“It is the true sense of family,” she said as tears began to well up in her eyes, “It’s the true sense of caring. It’s the true sense for respecting [Veterans] for where [they] are in that point in time.”

Now, Nicki is the Nurse Manager of the Cardiovascular Catheterization Laboratory at the Durham VAMC and wants other nurses to consider working for the nation’s Veterans at VA.

Read more about the national recruiting effort for medical professionals here, and visit to see how you can start your career at VA.


National Veterans Summer Sports Clinic: Day Five

National Veterans Summer Sports Clinic

Cory Buckman was nervous when he found out he would be attending this year’s National Veterans Summer Sports Clinic in San Diego. His apprehension stemmed from his diagnosis of post-traumatic stress and the fact that, at 26-years-old, the OIF Veteran from Chicago would be the youngest participant at the clinic.

Back home, Cory’s anger and frustration with “civilians” tended to isolate him from gatherings and events. At the clinic, however, he quickly found the camaraderie he missed from his time in the U.S. Army and a new group of friends to break him out of his shell.

“I’ve gotten close with the [Veterans] from my team,” Cory said. “You know, I don’t know how to explain it – but it’s a bond I’ve formed that feels really good.”

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We remember.

National September 11 Memorial & Museum, photo courtesy National September 11 Memorial & Museum -

National September 11 Memorial & Museum, photo courtesy National September 11 Memorial & Museum –

Each of us has our story. On the morning of Sept. 11, 2001, I could have been standing in the lobby of 7 World Trade Center, next to a work colleague who was there when the first plane hit the towers. A few days earlier, I was pulled from that trip to New York, with instructions to travel on the 12th or 13th.  I wasn’t there as the planes struck, and the follow up trip never happened.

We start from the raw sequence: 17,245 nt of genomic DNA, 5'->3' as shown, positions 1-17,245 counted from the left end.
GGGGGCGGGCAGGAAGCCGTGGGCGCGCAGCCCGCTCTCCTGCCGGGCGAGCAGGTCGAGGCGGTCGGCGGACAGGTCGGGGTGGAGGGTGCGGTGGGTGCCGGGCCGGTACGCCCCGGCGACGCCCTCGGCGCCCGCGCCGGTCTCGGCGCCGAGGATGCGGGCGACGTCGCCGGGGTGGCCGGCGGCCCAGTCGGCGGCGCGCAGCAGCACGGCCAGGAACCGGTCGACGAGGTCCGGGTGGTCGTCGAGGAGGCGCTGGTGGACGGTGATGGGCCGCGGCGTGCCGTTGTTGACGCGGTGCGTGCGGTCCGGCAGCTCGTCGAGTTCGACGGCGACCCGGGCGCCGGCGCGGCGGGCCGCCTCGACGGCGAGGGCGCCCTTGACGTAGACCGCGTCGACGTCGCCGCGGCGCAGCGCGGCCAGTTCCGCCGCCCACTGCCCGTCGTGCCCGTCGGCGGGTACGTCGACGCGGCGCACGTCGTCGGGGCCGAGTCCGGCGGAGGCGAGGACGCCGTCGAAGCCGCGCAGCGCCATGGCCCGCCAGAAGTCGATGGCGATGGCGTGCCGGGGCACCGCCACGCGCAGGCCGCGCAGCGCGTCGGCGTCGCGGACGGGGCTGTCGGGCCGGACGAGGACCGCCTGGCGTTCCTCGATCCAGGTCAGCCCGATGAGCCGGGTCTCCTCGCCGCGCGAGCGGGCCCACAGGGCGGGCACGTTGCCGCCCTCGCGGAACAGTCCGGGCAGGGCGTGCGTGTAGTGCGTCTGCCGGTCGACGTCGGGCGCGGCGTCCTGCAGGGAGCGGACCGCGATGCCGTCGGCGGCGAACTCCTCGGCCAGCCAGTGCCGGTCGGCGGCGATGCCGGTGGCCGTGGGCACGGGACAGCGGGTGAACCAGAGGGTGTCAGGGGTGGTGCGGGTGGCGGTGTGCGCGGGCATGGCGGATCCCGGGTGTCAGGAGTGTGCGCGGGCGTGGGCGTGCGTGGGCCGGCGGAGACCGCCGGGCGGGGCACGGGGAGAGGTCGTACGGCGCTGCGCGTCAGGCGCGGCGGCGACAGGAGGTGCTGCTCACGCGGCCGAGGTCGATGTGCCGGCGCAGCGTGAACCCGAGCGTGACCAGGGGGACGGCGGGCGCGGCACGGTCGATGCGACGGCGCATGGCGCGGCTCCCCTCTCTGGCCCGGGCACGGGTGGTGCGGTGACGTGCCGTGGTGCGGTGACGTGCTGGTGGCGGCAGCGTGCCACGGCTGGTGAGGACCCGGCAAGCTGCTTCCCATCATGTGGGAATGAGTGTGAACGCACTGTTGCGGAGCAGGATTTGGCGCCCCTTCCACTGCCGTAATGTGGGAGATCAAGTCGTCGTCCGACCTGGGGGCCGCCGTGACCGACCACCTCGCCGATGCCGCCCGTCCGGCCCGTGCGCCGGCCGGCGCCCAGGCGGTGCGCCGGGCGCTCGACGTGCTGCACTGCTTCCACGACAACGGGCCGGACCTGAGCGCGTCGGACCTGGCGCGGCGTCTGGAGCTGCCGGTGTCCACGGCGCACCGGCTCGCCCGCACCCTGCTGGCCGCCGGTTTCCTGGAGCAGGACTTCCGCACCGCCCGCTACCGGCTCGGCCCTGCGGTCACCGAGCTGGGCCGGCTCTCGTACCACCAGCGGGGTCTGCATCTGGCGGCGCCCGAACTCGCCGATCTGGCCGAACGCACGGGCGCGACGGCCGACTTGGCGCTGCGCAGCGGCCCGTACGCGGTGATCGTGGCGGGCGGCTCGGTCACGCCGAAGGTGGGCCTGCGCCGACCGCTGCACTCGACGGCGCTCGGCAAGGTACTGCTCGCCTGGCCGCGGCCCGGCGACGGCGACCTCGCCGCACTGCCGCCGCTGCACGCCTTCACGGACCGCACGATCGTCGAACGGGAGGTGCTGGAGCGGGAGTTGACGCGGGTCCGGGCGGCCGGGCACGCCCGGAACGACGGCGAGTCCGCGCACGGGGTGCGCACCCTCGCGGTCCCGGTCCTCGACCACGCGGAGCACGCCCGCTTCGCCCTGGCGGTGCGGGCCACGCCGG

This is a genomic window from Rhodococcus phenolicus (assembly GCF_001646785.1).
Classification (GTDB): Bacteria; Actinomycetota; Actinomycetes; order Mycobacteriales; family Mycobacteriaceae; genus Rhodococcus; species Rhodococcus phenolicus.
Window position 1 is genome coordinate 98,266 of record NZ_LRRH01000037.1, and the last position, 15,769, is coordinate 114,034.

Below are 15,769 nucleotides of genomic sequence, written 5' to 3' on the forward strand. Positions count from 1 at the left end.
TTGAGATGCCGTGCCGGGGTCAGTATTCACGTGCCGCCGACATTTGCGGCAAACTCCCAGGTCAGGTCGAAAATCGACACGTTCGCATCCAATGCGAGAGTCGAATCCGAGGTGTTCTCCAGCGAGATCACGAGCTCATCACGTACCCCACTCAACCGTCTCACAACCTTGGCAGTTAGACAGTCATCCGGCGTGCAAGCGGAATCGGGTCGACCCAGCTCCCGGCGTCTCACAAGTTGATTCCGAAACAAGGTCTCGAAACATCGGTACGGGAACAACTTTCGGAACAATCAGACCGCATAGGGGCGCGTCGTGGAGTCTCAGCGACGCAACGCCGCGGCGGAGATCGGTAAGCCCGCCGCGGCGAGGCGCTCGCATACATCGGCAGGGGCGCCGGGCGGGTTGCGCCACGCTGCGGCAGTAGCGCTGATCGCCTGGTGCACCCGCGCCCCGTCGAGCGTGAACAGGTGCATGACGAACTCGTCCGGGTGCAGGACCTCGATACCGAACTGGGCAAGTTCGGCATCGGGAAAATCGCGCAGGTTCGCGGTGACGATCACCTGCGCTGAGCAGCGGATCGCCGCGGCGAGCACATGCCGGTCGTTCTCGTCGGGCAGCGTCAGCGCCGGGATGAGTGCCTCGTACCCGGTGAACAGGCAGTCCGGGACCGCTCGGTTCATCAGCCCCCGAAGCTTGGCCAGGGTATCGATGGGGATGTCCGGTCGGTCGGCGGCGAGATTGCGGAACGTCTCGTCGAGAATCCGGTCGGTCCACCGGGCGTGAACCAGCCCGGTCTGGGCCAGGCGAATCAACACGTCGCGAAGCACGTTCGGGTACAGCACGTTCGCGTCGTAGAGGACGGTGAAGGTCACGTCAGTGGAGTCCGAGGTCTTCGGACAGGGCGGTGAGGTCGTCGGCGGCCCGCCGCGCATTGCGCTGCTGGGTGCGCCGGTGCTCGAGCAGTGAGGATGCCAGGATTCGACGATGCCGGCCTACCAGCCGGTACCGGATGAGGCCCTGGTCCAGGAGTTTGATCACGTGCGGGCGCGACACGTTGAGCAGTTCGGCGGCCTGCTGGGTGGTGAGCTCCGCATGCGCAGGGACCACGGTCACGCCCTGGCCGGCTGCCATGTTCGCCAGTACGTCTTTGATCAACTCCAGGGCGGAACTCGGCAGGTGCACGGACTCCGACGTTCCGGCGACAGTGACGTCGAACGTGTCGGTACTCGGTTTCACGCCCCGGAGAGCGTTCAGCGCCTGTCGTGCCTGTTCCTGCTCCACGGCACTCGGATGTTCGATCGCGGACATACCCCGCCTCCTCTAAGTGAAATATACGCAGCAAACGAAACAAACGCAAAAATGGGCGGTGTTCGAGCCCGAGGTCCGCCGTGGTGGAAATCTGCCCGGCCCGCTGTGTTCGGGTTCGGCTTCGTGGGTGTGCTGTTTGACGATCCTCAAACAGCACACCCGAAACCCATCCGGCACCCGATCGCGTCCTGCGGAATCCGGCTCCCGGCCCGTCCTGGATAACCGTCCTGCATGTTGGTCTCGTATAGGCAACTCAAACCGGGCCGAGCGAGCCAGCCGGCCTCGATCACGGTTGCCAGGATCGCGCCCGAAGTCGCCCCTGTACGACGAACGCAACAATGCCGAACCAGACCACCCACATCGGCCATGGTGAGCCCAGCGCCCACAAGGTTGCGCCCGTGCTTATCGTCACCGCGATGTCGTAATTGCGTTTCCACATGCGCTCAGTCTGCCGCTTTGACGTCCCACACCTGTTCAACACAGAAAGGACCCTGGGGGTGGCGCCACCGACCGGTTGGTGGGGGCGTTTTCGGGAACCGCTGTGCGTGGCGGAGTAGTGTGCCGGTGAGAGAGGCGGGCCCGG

Instead, I was in Washington, D.C., at my desk at Secret Service headquarters when the terrorists attacked. We watched on TV the news of planes crashing in New York, Washington, Pennsylvania. We watched as one tower fell. Then another.  And then 7 World Trade. The Secret Service had offices in building 7. Our people, many of them friends, were among some of the first responders on site, and among those evacuating with so many other New Yorkers.

Federal offices in D.C. were closed down, but I stayed at work. Our office was busy not only responding to the media about the safety of the president and other protectees, but we were busy accounting for our employees assigned to New York. I drove home late that night, greeted as I crossed the 14th Street Bridge southbound by the smell of burning fuel and the sight of flames and water hoses still leaping high from the Pentagon. For the first time, I let myself break down and cry.  In the years since, I have continued to shed tears on this anniversary for those who died, thinking of the friends and family they left behind.

The Secret Service lost one employee that day, Master Special Officer Craig J. Miller.  From what we know, Craig, an Army Veteran of Operations Desert Shield and Desert Storm and Bronze Star recipient, used his military and Secret Service emergency response training and went into the towers. He died trying to help others get out.